Why does GetModuleInfo fail to produce an entry point for executables?
A customer wanted to find the entry point for some executables. They tried this two-step plan:
- Load the executable via
LoadLibrary. Like, a real
LoadLibrary, none of this “as datafile” stuff.
GetModuleInformationand look at the
The customer found that the result is always
NULL. What’s going on?
First of all, it’s not clear what the purpose of the exercise is. You can’t call the entry point, since it’s not the entry point for this process. And the entry point obtained from the current process may not match the entry point when the process is actually run as a process.
Loading an executable as a library is a pretty dodgy operation. The module can be used to load resources, but you can’t do much else with it. And if all you are after are the resources, you may as well just load it as a datafile.
What you can do is manually walk the Portable Executable header (either by seeking and reading or by using a memory-mapped file) to get the
AddressOfEntryPoint, which is a relative virtual address. You can then add that to the base address of the module (when it eventually loads) to locate the entry point.
Okay, fine. But why does
NULL for executables?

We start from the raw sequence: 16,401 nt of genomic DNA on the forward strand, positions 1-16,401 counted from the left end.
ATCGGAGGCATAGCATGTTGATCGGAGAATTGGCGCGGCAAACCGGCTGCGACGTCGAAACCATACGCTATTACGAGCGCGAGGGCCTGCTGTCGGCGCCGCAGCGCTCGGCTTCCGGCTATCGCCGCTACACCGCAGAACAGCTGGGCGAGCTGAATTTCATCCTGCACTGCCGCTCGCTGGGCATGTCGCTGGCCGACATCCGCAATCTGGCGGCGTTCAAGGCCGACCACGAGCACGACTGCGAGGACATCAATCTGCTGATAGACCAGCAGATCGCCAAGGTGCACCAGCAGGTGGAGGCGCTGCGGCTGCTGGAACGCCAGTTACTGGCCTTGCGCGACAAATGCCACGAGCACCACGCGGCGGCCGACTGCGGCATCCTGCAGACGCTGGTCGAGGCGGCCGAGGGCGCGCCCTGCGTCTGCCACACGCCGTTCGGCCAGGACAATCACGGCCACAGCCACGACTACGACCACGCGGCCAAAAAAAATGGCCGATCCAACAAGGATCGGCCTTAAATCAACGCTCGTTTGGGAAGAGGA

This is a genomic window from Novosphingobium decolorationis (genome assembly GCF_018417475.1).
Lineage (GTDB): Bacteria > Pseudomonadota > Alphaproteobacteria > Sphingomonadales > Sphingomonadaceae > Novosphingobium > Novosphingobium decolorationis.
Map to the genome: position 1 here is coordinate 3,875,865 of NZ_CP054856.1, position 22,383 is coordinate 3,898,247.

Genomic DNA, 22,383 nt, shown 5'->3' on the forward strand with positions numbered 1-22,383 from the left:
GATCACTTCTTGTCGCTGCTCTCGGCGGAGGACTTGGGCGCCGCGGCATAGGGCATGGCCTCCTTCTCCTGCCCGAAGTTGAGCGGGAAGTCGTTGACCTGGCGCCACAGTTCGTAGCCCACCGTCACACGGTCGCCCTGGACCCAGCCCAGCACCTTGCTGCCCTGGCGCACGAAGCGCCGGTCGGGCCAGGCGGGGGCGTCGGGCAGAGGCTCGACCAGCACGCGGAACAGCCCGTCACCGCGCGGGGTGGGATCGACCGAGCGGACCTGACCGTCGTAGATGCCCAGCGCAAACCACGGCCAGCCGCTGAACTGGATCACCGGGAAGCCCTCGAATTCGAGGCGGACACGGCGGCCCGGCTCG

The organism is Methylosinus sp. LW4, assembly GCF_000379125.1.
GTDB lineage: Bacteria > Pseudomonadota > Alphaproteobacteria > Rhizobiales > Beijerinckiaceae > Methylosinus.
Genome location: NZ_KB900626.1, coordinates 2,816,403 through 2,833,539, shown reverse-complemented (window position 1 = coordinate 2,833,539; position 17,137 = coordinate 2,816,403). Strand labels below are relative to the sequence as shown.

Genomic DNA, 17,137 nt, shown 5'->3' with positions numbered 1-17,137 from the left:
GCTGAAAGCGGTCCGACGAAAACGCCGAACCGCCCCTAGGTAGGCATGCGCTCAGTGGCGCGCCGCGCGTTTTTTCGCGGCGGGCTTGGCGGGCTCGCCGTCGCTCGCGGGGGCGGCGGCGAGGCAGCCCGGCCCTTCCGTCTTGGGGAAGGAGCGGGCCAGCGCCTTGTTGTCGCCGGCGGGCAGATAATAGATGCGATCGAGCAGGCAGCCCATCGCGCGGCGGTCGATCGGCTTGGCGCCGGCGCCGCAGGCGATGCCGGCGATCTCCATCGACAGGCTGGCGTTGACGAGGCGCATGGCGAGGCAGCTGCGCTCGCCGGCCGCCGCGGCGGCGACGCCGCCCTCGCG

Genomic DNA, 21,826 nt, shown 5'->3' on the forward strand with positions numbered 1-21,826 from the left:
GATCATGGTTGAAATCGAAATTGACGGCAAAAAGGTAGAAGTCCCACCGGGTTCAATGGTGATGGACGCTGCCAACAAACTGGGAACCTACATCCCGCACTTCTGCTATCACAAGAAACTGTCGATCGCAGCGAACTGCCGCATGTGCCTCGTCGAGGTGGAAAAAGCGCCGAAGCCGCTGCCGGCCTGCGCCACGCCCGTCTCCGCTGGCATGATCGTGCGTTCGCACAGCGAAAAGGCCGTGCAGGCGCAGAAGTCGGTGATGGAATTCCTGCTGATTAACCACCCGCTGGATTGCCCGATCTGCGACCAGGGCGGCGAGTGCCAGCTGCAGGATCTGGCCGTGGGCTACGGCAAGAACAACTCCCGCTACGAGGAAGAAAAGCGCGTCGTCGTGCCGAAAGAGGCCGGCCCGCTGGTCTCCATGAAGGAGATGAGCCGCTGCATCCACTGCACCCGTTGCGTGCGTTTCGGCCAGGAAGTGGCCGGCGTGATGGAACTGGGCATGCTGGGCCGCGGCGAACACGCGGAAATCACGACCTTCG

GetModuleInformation walks the loader’s internal list of loaded modules and returns the entry point from the loader entry for said module. If you load an executable via
LoadLibrary, the entry point entry in the loader data structure will not be set.
The loader doesn’t record the entry point for executable modules because executable modules don’t receive
DLL_ notifications. The entry point for an executable module is the process entry point, not the
DllMain function. (The loader also doesn’t record the entry point for CLR DLLs since that entry point is a dummy function that crashes on purpose.)
Basically, the deal is that
GetModuleInformation is in
PSAPI.DLL goes “I’m in ur process steeling ur data”. Not only does the loader have no use for entry points of EXEs and CLR DLLs, it explicitly must not call those entry points, so it sets the entry point to null to mean “Don’t call this guy.” This is a private thing inside the loader.
PSAPI.DLL goes in and steals it and says “Hey check out all this good stuff I stole!” You’re basically getting grey market data.